Slow progress by utilities in fixing a power outage caused by Typhoon Faxai has left many residents of a district neighboring Tokyo debilitated and frustrated, as Friday brought a fifth day without electricity.
Industry minister Isshu Sugawara said parts of Chiba Prefecture may be affected by power cuts for another week or longer, after the typhoon ripped through the Tokyo metropolitan area on Monday.
Prime Minister Shinzo Abe instructed all cabinet members to make the utmost effort in restoring essential utilities.
Some 195,000 households were without power as of 11 a.m., down from the peak of 935,000, and 280,000 late Thursday, according to Tokyo Electric Power Company Holdings Inc.
The number of homes without water stood at around 27,000 in the morning, according to the Chiba prefectural government, with some areas unable to pump up underground supplies due to the lack of electricity.
And in some areas where power and water had been restored, the latter supply was lost again as people simultaneously turned on the taps, causing an imbalance of supply and demand and prompting the prefecture to call for water saving.
In the town of Tako, where some 4,000 households are without running water, Self-Defense Forces supplied water to residents.
In the town of Kyonan, the typhoon smashed roof tiles and windows, and stripped some homes of their entire roof. As most parts of the town remained without electricity, residents depended on candles for their evening light.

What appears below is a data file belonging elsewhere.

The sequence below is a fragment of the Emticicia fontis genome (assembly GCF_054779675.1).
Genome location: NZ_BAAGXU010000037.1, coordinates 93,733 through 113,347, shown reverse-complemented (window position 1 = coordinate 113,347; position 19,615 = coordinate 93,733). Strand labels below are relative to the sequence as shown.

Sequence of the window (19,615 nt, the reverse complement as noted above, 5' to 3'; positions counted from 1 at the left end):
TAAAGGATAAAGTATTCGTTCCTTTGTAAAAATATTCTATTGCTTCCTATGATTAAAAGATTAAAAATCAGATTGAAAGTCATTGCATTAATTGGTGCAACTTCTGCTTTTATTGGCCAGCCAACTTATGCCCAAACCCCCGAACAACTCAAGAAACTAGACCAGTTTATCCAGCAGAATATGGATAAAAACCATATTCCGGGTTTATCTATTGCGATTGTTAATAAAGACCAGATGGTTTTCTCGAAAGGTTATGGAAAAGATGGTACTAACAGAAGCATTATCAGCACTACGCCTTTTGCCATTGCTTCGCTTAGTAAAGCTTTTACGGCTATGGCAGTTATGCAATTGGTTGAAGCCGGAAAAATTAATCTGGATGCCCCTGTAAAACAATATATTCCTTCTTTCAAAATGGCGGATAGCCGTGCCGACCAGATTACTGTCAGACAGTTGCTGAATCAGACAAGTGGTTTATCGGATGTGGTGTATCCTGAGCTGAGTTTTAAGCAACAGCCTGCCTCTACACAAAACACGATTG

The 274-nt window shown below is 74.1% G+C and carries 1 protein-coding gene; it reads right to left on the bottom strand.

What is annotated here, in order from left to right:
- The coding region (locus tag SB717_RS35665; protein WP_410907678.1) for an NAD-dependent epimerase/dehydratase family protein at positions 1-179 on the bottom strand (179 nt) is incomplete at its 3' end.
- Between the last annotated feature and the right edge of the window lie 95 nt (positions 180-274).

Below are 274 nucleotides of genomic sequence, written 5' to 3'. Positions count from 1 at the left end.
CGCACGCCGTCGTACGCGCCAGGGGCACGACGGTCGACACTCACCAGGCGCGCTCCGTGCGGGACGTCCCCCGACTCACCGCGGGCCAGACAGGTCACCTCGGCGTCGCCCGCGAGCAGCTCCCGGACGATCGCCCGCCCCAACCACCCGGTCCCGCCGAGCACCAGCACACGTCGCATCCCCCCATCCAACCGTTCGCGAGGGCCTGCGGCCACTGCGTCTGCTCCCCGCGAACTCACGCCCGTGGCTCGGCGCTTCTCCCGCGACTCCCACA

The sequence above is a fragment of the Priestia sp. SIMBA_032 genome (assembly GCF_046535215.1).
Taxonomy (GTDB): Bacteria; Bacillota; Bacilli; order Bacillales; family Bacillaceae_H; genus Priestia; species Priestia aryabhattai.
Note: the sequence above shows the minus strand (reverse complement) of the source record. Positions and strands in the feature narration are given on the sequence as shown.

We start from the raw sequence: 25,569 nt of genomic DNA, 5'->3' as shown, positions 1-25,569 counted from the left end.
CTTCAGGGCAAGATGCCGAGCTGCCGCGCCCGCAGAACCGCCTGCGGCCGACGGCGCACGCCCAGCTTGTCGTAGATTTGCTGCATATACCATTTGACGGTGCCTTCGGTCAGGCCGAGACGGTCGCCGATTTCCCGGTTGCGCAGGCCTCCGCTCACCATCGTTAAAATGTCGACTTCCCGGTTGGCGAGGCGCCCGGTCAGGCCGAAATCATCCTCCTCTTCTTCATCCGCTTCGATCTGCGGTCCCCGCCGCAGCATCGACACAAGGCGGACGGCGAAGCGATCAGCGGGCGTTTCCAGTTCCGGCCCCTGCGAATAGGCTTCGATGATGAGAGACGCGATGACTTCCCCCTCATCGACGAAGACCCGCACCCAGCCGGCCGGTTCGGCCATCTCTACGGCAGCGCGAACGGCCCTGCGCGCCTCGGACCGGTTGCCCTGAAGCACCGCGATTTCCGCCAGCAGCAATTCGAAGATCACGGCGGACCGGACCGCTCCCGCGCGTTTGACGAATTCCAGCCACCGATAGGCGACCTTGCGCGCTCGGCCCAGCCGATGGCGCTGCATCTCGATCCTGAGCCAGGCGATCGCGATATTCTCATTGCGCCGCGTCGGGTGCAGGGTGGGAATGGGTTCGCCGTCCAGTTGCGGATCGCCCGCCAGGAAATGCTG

"The power outage is continuing and my home is a mess. I've never experienced something like this, and it is taxing," said Kazuko Yamanoi, 55. On Thursday, she had a cup noodle and rice ball for dinner, and had to put outside a candle she was using for lighting.
The inside of her home had become too hot as temperatures soared earlier in the week, and as she was unable to use an air conditioner due to a lack of electricity.
"I want to take a warm bath and get a deep sleep soon," she said.
TEPCO, which services the area, initially sought to restore power to everyone by Wednesday, but now has no specific timeframe for a full resumption after being criticized for giving what turned out to be an inaccurate prediction.
Chiba Mayor Toshihito Kumagai criticized the utility on Thursday, saying, "Announcing an optimistic outlook does not help those affected."
"We want (TEPCO) to have the mind of assuming the worst situation as much as possible and share the information so all of those involved can prepare for it," he said.
At a press conference on Thursday, Kazuyuki Shiokawa of TEPCO subsidiary TEPCO Power Grid Inc said the company regrets taking an optimistic view, explaining it had failed to grasp the extent of damage to the power grid in mountainous areas, as felled trees hindered its effort.
The industry minister said the strength of transmission towers and power poles must be reviewed, after they were toppled.
Masakazu Kato, a professor at Tokyo Denki University specializing in electrical systems engineering, said resumption in just a few days was impossible, given the recovery from a similarly powerful typhoon in western Japan last year took a long time.
"As the (Tokyo) metropolitan area rarely experiences damage from typhoons, the lack of experience likely made the company assume too optimistically," he said.
Faxai made landfall near the city of Chiba early Monday, becoming one of the strongest recorded typhoons to hit the Kanto region of eastern Japan.© KYODO